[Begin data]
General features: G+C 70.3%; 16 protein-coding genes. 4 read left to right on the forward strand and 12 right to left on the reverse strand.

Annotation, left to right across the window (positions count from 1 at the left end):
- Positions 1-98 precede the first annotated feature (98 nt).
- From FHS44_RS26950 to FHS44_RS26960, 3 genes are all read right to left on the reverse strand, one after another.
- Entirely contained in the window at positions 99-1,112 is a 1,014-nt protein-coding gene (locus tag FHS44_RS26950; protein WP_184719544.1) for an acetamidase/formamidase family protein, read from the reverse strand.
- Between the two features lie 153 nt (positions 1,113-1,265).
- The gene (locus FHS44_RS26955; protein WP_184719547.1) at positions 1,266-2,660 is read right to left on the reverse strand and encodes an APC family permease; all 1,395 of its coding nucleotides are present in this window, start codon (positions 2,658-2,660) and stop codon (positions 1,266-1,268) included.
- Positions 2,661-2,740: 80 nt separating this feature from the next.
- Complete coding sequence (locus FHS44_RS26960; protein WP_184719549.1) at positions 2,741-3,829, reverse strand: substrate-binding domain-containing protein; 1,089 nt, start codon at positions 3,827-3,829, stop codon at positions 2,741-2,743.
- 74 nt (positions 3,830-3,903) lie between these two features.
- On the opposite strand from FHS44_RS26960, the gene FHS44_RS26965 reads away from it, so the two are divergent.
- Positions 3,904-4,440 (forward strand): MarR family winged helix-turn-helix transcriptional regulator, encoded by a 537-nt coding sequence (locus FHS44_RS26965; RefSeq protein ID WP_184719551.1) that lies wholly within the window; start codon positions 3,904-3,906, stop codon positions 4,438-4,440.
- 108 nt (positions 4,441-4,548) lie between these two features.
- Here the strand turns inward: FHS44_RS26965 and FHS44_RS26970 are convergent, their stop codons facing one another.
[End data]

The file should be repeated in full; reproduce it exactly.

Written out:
General features: G+C 70.3%; 16 protein-coding genes. 4 read left to right on the forward strand and 12 right to left on the reverse strand.

Annotation, left to right across the window (positions count from 1 at the left end):
- Positions 1-98 precede the first annotated feature (98 nt).
- From FHS44_RS26950 to FHS44_RS26960, 3 genes are all read right to left on the reverse strand, one after another.
- Entirely contained in the window at positions 99-1,112 is a 1,014-nt protein-coding gene (locus tag FHS44_RS26950; protein WP_184719544.1) for an acetamidase/formamidase family protein, read from the reverse strand.
- Between the two features lie 153 nt (positions 1,113-1,265).
- The gene (locus FHS44_RS26955; protein WP_184719547.1) at positions 1,266-2,660 is read right to left on the reverse strand and encodes an APC family permease; all 1,395 of its coding nucleotides are present in this window, start codon (positions 2,658-2,660) and stop codon (positions 1,266-1,268) included.
- Positions 2,661-2,740: 80 nt separating this feature from the next.
- Complete coding sequence (locus FHS44_RS26960; protein WP_184719549.1) at positions 2,741-3,829, reverse strand: substrate-binding domain-containing protein; 1,089 nt, start codon at positions 3,827-3,829, stop codon at positions 2,741-2,743.
- 74 nt (positions 3,830-3,903) lie between these two features.
- On the opposite strand from FHS44_RS26960, the gene FHS44_RS26965 reads away from it, so the two are divergent.
- Positions 3,904-4,440 (forward strand): MarR family winged helix-turn-helix transcriptional regulator, encoded by a 537-nt coding sequence (locus FHS44_RS26965; RefSeq protein ID WP_184719551.1) that lies wholly within the window; start codon positions 3,904-3,906, stop codon positions 4,438-4,440.
- 108 nt (positions 4,441-4,548) lie between these two features.
- Here the strand turns inward: FHS44_RS26965 and FHS44_RS26970 are convergent, their stop codons facing one another.